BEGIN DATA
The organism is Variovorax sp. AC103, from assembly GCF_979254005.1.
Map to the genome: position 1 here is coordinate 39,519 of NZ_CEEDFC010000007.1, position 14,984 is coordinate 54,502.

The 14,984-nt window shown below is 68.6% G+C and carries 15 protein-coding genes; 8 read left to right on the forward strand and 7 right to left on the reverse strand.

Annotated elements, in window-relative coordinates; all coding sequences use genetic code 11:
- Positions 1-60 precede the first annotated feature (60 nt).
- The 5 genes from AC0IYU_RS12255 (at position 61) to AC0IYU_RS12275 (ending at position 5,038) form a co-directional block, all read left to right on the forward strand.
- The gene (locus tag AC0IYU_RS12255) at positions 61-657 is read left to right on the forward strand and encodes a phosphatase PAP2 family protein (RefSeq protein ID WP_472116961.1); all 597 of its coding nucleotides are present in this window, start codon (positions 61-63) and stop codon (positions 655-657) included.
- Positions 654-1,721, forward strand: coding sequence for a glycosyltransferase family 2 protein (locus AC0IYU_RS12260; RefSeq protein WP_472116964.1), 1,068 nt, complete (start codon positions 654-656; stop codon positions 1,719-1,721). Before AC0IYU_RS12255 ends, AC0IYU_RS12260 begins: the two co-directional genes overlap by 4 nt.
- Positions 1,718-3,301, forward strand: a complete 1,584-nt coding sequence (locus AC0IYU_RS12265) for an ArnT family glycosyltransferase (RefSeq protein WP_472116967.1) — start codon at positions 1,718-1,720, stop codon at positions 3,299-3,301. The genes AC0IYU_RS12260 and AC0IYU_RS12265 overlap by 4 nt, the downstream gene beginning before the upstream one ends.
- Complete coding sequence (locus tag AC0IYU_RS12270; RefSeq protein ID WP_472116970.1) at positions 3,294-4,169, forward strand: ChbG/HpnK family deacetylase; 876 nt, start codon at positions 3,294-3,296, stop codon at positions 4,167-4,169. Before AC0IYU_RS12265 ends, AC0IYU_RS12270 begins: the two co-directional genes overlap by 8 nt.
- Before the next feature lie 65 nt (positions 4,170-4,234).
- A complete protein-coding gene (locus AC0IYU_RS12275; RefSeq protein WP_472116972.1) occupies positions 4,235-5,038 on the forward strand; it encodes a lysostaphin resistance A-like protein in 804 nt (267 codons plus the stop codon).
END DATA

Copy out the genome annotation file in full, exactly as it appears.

The organism is Variovorax sp. AC103, from assembly GCF_979254005.1.
Map to the genome: position 1 here is coordinate 39,519 of NZ_CEEDFC010000007.1, position 14,984 is coordinate 54,502.

The 14,984-nt window shown below is 68.6% G+C and carries 15 protein-coding genes; 8 read left to right on the forward strand and 7 right to left on the reverse strand.

Annotated elements, in window-relative coordinates; all coding sequences use genetic code 11:
- Positions 1-60 precede the first annotated feature (60 nt).
- The 5 genes from AC0IYU_RS12255 (at position 61) to AC0IYU_RS12275 (ending at position 5,038) form a co-directional block, all read left to right on the forward strand.
- The gene (locus tag AC0IYU_RS12255) at positions 61-657 is read left to right on the forward strand and encodes a phosphatase PAP2 family protein (RefSeq protein ID WP_472116961.1); all 597 of its coding nucleotides are present in this window, start codon (positions 61-63) and stop codon (positions 655-657) included.
- Positions 654-1,721, forward strand: coding sequence for a glycosyltransferase family 2 protein (locus AC0IYU_RS12260; RefSeq protein WP_472116964.1), 1,068 nt, complete (start codon positions 654-656; stop codon positions 1,719-1,721). Before AC0IYU_RS12255 ends, AC0IYU_RS12260 begins: the two co-directional genes overlap by 4 nt.
- Positions 1,718-3,301, forward strand: a complete 1,584-nt coding sequence (locus AC0IYU_RS12265) for an ArnT family glycosyltransferase (RefSeq protein WP_472116967.1) — start codon at positions 1,718-1,720, stop codon at positions 3,299-3,301. The genes AC0IYU_RS12260 and AC0IYU_RS12265 overlap by 4 nt, the downstream gene beginning before the upstream one ends.
- Complete coding sequence (locus tag AC0IYU_RS12270; RefSeq protein ID WP_472116970.1) at positions 3,294-4,169, forward strand: ChbG/HpnK family deacetylase; 876 nt, start codon at positions 3,294-3,296, stop codon at positions 4,167-4,169. Before AC0IYU_RS12265 ends, AC0IYU_RS12270 begins: the two co-directional genes overlap by 8 nt.
- Before the next feature lie 65 nt (positions 4,170-4,234).
- A complete protein-coding gene (locus AC0IYU_RS12275; RefSeq protein WP_472116972.1) occupies positions 4,235-5,038 on the forward strand; it encodes a lysostaphin resistance A-like protein in 804 nt (267 codons plus the stop codon).